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Event Budgeting

In my last post I shared a few building blocks for planning a great event including a good, comprehensive event budget. Today I’m digging in more deeply to the budgeting process and sharing a sample event budget for you to use.

A good event budget is:

  • Realistic. Let’s say you’re planning a fundraising dinner for your nonprofit. Last year the event raised $20,000 net income for your organization but this year’s event chair is really excited and thinks you can raise $100,000. While that might be a great reach goal, your official budget needs to be realistic so that the organization’s leadership can make good decisions for the overall annual budget – knowing how much will likely be available for programming, staffing, etc. Likewise if you are expecting 400 people at a three-course dinner, it is unrealistic to set a Food & Beverage line budget of $5,000. Do some research as you work and refer to prior years’ events.

  • Detailed. You do not need a separate line item for every purchase you make, but breaking out the expenses (and the revenue) into specific categories will help everyone have a better understanding of the goals and progress. And having line items for each in-kind donation you plan to receive (and have not allocated dollars for) is not only an accounting best practice, but also helps your board or committee to see the importance of securing those donations.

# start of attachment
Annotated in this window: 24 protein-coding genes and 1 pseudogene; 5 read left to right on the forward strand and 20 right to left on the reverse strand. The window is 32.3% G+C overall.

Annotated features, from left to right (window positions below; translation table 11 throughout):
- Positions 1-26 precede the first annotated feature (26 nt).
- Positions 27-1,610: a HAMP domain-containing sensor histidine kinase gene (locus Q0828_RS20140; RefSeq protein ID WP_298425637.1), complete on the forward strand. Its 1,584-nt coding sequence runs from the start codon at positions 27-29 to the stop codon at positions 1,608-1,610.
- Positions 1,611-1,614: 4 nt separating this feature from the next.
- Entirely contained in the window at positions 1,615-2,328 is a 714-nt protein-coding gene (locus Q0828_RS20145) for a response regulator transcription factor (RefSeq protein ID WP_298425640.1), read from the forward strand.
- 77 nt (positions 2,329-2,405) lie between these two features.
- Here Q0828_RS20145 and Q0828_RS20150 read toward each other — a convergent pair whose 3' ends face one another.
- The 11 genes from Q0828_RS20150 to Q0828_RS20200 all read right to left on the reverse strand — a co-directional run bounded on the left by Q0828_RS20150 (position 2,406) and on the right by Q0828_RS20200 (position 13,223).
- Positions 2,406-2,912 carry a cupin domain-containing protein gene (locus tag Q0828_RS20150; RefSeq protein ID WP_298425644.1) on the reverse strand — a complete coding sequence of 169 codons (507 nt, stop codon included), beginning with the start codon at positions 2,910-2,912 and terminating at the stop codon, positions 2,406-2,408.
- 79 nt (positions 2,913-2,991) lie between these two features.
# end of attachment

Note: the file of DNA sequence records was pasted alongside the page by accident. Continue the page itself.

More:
• Flexible. A budget is intended to be a guide, not a magical prophecy. You must be flexible when the estimate for any item changes, and know where you can make adjustments to still meet your goals. A budget that is based on well-researched estimates decreases the likelihood of major changes in the planning process, and ensures that you have a thorough understanding so you know where adjustments are possible.

  • Shared. There are usually several groups who need to be on the same page about the budget for it to be most useful. Ensure that your board, leadership staff, event committee, and those directly involved with planning the event are all familiar with the budget. Having early buy-in from these individuals increases shared ownership of the goals. If you then have trouble securing sponsorships, finding in-kind donors, etc., you have a broader group of people who will understand the big picture and be willing to help.

Click here to download a sample event budget in Excel. Tips for use:

  • The “Actuals” column is where you track expenses and revenue as it happens so you have a clear view of whether you’re on target. Once you set your Budget for the year, don’t make edits to column D.

  • I also include at least one column of prior year actuals for comparison.

  • In-kind donations should be tracked in both expenses and revenue. This is important for accounting and record-keeping, and also helps you be prepared in the event that you are unable to secure one of these donations.

  • These suggested line items won’t match yours exactly, but they will help you think through what should be included specific to your event. Move, delete, and add to make the budget work for you.

Happy budgeting!

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